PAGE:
Mastering the Fundamentals This course builds on the foundation created in Math 5. Because the fundamentals are essential to building students’ confidence in their math ability as well as in constructing a foundation for future challenges in math, the basic skills of arithmetic are reinforced and solidified during the year with a goal of mastery of skills with basic operations using whole numbers, fractions, and decimals. Additional algebraic skills are studied, including an introduction to integers, solving and graphing equations and inequalities, working with percentages and proportions, data analysis, and more complex word problems. The maturity to work independently and the abstract ability to understand more complex geometric problems are also developed. Appropriate study skills (test-taking skills, note-taking, and organizational skills) are integrated into the curriculum. Foundations of Algebraic Thinking This course is an in-depth and comprehensive exploration of the ideas, concepts, and tools necessary for success in Algebra. Mastery of basic skills, achieved through extensive practice, transitions toward more abstract concepts. Students are introduced to the foundational operations within the real number system, which they must utilize across a broad spectrum of mathematical concepts. Percents, ratios, proportions, and basic number theory also play an important role. As a primary focus of the class, students explore the general concepts in Algebra: understanding variables,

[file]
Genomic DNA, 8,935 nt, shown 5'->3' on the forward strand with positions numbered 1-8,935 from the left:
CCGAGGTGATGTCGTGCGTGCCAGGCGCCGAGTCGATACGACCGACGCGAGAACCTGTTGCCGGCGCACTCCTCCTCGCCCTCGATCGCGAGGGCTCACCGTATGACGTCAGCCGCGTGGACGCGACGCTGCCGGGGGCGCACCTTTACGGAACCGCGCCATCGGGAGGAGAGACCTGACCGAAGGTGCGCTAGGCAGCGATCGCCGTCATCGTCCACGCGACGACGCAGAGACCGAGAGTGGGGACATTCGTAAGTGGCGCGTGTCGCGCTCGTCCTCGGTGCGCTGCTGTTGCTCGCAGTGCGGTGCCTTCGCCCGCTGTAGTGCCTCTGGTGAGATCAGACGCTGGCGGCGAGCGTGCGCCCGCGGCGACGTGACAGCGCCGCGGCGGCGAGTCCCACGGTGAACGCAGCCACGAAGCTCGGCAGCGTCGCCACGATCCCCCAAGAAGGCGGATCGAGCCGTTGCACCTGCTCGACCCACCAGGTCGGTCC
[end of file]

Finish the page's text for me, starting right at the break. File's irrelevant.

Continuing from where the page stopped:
the evaluation of expressions, writing and solving equations, graphing, as well as the writing and analysis of linear functions. In addition, exponential expressions, polynomials, and geometric concepts including volume of 30 solids are all undertaken. Algebra 1 This is a comprehensive first-year algebra course. Students will explore the complexities of algebra and apply their new skills in various settings. Topics include solving linear equations, quadratic equations, inequalities and systems of equations; linear and nonlinear functions; polynomials; factoring; rational expressions; and radicals. Students are introduced to advanced graphing tools and will utilize website programs for application activities to further enhance their learning. Algebra 1 Honors This honors-level course is a student-led exploration of the complexities of algebra through a problem-oriented, inquiry-based approach. Students collaborate to deepen their understanding of the concepts, and the teacher facilitates class discussions to help synthesize their ideas and solidify their methods. Topics include the ones previously stated in the Algebra 1 course description, and supplementary topics may be introduced at the discretion of the teacher. Students are introduced to advanced graphing tools and will utilize website programs for application activities to further enhance their learning. Departmental permission is required for admission into this course. Geometry Honors This honors-level course introduces the students to the study of geometric objects and their properties such as parallel lines, symmetry, congruence and similarity of triangles and polygons, properties of secants and tangents to circles, area and volume of various shapes, right triangles (including trigonometric ratios), and vectors. Occasional investigations utilizing dynamic geometry software such as The Geometer’s Sketchpad or GeoGebra will introduce a new topic, while rigorous proof of geometric statements (including analytical methods) and the development of strong communication skills will be emphasized. Prerequisite: Algebra 1; departmental permission: a Ti Nspire CAS graphing calculator.